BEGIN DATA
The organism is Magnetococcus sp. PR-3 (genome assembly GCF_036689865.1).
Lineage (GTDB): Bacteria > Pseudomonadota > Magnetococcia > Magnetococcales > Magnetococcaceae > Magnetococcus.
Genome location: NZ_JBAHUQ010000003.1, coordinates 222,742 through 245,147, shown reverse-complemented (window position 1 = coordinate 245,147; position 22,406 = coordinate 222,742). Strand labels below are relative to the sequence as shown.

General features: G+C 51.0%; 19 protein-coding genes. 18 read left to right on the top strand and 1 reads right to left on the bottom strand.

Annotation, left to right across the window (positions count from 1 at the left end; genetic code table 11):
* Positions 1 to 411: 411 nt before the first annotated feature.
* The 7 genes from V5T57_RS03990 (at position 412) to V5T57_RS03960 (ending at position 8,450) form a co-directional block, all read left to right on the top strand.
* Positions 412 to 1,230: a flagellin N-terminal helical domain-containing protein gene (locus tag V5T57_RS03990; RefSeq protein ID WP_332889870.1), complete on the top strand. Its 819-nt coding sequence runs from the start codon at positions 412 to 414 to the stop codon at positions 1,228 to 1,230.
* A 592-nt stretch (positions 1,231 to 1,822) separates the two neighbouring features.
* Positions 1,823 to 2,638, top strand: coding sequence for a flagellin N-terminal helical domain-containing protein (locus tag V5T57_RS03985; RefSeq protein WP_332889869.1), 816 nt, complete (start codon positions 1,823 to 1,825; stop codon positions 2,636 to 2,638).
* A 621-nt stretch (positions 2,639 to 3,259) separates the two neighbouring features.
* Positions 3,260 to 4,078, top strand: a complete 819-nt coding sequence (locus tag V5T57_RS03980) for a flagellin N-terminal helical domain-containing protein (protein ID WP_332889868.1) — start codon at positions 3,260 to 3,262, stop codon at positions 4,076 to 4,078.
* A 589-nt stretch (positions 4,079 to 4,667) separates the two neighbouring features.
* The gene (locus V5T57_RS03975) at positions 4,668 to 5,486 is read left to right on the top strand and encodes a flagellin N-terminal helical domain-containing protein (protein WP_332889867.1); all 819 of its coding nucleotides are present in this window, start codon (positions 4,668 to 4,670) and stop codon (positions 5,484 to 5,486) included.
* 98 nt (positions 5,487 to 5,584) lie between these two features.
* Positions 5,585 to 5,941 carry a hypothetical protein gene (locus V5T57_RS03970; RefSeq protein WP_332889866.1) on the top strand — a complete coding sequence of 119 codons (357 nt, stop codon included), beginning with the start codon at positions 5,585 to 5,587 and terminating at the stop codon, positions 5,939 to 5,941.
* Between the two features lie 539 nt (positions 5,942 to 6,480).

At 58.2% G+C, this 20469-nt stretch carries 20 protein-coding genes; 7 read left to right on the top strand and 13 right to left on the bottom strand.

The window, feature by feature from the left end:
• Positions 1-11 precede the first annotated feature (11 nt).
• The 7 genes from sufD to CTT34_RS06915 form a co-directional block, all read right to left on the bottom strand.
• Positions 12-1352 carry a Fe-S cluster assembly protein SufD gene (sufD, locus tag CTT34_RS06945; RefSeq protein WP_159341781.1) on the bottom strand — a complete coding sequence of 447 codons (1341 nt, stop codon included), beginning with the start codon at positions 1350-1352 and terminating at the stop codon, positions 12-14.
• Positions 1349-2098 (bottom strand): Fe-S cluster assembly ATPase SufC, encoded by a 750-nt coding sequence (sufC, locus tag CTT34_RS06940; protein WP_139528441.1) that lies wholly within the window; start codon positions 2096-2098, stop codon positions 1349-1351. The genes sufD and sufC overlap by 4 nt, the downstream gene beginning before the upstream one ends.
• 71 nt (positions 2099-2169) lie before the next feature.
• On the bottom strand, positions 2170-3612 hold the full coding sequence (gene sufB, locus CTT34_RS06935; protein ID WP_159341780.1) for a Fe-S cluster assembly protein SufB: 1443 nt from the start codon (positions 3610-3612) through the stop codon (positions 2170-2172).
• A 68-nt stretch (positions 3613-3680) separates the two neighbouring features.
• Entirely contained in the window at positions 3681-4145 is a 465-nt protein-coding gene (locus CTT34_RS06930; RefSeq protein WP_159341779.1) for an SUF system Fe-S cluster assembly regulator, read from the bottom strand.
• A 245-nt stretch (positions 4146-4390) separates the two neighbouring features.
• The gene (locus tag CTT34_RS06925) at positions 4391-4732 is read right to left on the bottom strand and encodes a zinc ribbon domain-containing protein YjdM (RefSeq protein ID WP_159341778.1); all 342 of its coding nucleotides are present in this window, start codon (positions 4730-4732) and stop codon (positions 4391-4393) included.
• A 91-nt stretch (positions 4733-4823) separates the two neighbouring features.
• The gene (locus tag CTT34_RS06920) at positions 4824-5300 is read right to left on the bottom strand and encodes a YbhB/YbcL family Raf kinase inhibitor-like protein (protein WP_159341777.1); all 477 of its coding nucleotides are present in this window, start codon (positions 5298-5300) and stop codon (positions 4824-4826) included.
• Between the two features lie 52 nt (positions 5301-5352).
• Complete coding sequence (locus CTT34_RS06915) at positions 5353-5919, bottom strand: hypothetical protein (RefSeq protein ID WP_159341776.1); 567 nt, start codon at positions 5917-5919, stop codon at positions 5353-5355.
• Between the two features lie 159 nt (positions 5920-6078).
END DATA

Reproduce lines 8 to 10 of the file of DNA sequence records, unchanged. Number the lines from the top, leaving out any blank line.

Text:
* Positions 412 to 1,230: a flagellin N-terminal helical domain-containing protein gene (locus tag V5T57_RS03990; RefSeq protein ID WP_332889870.1), complete on the top strand. Its 819-nt coding sequence runs from the start codon at positions 412 to 414 to the stop codon at positions 1,228 to 1,230.
* A 592-nt stretch (positions 1,231 to 1,822) separates the two neighbouring features.
* Positions 1,823 to 2,638, top strand: coding sequence for a flagellin N-terminal helical domain-containing protein (locus tag V5T57_RS03985; RefSeq protein WP_332889869.1), 816 nt, complete (start codon positions 1,823 to 1,825; stop codon positions 2,636 to 2,638).